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A pioneer producer


Bhuvan Lall  |  New Delhi 

In memory of Hollywood-based film financier and distributor
A few years ago at an Indians in American media event in Beverly Hills, I was introduced to a film producer by filmmaker as "an Indian pioneer in Hollywood". At that time, he was one of the few Indians working with A-list talent in Hollywood.
On October 9 this year, the shocking news came in the form of an early morning telephone call: the world of international entertainment and Hollywood had lost one of its most gifted film producers,
The son-in-law of late matinee idol Rajendra Kumar, Patel died at in Los Angeles of colon cancer. He was only 45. He is survived by wife Dimple, two sons Karam and Amar, father Sharad Patel and brother Viju Patel.
Born and brought up in Kenya of Indian descent, Patel graduated from the and gained extensive experience as a producer and director making commercials and documentaries in Britain. The future producer first arrived in California at the age of 21 in 1982 to distribute the docudrama Amin: The Rise And Fall about the former Ugandan dictator Idi Amin, a film directed by his father.
Drawing on years of experience working with the film communities in East Africa, the United Kingdom and India, Patel formed Twin Continental Films Inc., a Hollywood-based distribution outfit, along with his father. They developed a multinational strategy, beginning with the financing and production of both feature and made-for-television films in Los Angeles and feature film distribution in India.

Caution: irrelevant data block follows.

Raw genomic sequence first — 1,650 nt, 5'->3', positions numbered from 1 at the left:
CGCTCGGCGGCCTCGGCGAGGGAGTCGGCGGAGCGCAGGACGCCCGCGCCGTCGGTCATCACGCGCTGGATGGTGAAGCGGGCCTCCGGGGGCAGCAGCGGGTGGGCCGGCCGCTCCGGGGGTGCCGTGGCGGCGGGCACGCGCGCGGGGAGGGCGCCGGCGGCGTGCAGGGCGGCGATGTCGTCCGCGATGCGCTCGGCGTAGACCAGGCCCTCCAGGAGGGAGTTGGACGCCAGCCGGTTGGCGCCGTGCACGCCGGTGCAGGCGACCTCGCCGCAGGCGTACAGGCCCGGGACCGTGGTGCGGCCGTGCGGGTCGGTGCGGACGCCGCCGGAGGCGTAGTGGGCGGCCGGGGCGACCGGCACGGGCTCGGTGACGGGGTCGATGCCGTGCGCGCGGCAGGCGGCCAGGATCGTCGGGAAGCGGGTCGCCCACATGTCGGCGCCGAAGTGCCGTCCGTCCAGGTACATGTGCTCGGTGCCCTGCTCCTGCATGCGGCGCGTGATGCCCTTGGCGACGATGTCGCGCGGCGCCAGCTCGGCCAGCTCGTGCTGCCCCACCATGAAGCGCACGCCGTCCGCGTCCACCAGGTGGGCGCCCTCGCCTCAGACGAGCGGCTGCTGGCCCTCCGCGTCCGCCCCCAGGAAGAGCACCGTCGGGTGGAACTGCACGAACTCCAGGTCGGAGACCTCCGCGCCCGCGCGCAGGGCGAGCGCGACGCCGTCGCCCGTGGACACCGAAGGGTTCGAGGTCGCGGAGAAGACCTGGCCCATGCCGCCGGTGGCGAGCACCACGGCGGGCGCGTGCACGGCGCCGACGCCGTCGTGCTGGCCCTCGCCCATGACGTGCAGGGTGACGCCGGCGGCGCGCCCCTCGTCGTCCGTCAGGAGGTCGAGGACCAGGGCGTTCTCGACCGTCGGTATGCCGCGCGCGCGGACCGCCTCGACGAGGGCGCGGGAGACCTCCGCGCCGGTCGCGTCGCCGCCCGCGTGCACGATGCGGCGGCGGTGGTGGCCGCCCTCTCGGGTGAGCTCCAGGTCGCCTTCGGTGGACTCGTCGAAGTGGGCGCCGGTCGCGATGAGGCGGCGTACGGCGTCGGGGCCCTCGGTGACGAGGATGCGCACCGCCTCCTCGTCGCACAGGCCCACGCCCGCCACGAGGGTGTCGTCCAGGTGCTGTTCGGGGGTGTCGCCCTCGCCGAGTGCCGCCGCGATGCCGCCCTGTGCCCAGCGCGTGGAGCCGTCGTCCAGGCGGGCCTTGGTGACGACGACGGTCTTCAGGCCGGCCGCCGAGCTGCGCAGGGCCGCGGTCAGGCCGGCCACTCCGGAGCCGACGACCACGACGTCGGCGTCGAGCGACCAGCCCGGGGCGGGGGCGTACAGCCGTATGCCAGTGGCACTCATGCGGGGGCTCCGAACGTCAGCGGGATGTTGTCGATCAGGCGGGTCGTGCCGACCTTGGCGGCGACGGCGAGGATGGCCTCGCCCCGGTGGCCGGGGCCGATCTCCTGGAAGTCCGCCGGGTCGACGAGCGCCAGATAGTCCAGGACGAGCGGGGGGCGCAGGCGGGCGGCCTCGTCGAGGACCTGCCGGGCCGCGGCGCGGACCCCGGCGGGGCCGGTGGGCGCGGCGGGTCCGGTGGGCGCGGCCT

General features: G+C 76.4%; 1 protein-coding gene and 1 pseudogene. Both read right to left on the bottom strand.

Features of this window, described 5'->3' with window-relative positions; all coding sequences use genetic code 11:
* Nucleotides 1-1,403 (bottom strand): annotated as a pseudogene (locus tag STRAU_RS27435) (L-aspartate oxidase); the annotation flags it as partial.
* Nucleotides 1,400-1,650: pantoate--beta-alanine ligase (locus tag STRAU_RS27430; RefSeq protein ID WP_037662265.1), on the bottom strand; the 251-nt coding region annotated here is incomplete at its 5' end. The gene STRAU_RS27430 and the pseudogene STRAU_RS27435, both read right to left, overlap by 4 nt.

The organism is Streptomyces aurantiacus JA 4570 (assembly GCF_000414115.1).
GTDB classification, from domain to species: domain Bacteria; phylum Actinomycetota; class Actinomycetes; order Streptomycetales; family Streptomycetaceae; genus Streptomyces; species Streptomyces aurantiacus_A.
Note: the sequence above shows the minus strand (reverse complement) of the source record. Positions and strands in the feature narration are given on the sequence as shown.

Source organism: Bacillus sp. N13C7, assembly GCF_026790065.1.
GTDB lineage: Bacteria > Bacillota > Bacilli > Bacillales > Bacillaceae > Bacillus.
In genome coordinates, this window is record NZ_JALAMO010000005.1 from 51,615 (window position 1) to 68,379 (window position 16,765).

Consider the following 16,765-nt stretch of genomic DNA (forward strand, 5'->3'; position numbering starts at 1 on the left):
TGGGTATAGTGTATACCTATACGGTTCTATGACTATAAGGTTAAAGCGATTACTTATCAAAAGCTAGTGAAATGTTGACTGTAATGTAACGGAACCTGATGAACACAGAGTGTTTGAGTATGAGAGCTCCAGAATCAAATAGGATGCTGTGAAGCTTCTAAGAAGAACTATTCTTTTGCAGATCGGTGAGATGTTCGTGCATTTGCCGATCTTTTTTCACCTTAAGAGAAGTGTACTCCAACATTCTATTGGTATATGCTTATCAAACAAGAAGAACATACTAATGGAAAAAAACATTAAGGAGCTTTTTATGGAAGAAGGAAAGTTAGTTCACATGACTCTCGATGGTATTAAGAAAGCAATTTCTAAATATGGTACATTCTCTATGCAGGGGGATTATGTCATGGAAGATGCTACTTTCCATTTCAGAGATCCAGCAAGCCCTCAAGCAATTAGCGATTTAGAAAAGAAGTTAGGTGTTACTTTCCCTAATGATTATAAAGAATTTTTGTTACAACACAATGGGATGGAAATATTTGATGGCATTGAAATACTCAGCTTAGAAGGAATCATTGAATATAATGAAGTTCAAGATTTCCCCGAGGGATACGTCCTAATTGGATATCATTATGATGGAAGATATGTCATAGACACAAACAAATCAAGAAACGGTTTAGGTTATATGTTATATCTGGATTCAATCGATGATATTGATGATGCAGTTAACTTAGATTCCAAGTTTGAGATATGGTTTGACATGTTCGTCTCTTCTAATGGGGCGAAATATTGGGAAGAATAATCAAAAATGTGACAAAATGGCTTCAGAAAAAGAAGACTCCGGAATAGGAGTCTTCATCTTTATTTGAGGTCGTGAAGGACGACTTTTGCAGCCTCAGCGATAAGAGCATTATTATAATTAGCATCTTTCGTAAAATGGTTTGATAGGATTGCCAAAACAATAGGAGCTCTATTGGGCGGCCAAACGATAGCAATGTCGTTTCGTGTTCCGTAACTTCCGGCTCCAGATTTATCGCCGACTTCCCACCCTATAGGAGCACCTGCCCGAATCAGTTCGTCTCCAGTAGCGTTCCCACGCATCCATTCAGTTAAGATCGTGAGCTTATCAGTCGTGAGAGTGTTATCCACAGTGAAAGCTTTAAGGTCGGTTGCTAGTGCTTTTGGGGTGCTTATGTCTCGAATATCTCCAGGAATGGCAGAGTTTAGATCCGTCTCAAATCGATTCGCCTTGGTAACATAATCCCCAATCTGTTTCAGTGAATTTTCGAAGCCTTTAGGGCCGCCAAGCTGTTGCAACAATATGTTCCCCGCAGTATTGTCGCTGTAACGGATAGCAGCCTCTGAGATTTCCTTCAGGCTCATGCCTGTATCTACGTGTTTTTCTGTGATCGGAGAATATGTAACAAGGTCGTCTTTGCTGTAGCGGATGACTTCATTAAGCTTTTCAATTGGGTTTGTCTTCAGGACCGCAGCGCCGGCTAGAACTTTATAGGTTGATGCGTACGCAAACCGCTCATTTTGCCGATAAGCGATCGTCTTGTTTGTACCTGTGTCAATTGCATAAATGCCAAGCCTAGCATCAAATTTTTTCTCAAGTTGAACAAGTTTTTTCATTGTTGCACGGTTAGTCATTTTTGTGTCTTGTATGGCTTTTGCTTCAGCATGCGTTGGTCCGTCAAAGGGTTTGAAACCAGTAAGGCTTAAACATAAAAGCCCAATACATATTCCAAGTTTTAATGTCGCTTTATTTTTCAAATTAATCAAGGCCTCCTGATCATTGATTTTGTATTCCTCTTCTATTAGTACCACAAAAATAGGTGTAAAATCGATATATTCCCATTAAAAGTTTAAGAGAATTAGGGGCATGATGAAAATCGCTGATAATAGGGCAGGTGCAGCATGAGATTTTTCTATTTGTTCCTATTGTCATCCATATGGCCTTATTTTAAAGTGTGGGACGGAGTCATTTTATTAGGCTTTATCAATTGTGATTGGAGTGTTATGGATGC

At the age of 23, Patel developed and produced one of Tom Hanks' first comedies, Bachelor Party, for about $6 million. The film earned over $40 million in 1984 in North America and an additional $38 million in video sales and rentals.
In the mid-90s, Patel conceived the idea to translate The Jungle Book onto a film while watching a National Geographic special on television. He and his father, along with of MDP Worldwide, took the live action version of Rudyard Kipling's The Jungle Book project to Walt Disney Studios and within 48 hours, a deal was cemented.
Patel went on to partner with Disney to produce The Jungle Book starring Jason Scott Lee, Sam Neil and John Cleese, and in the US, it grossed about $44 million in theatres, and twice that amount in video stores.
Patel also developed and produced two more films based on classical children's literature: The Adventures of Pinocchio (1996) and The New Adventures of Pinocchio (1999).
In 2002, Patel co-produced Kaante, the first Hindi film to be shot exclusively in Los Angeles, about a heist by six former prisoners starring Amitabh Bachchan, Sunjay Dutt, Sunil Shetty and Kumar Gaurav. Patel was honoured with membership to the Academy of Motion Picture Arts & Sciences in 1996.
In recent years, even though he was battling cancer, Patel worked with pop singer Michael Jackson and to set up the production company Neverland Pictures. Friends and colleagues in Hollywood knew of his ailment and all wished that he would somehow recover from it.
Last year, I spotted Patel at an event in Pacific Palisades. As always, he spoke passionately about his plans of making a $50 million action film entitled Hanuman. Alas! That was not to be. The Hollywood film community mourned his death. Michael Jackson, Tom Hanks and Angelina Jolie offered their condolences to the Patel family. ''Patel was a thorough gentleman and a good human being. May his soul rest in peace,'' said Jolie.
Patel had certainly carved a niche in the entertainment business. As Indian filmdom makes inroads into international waters, the pioneering endeavours of Hollywood film producer Raju Patel will always be remembered.
(The writer is the President and CEO of Lall Entertainment and can be contacted at )

First Published: Wed, November 02 2005. 00:00 IST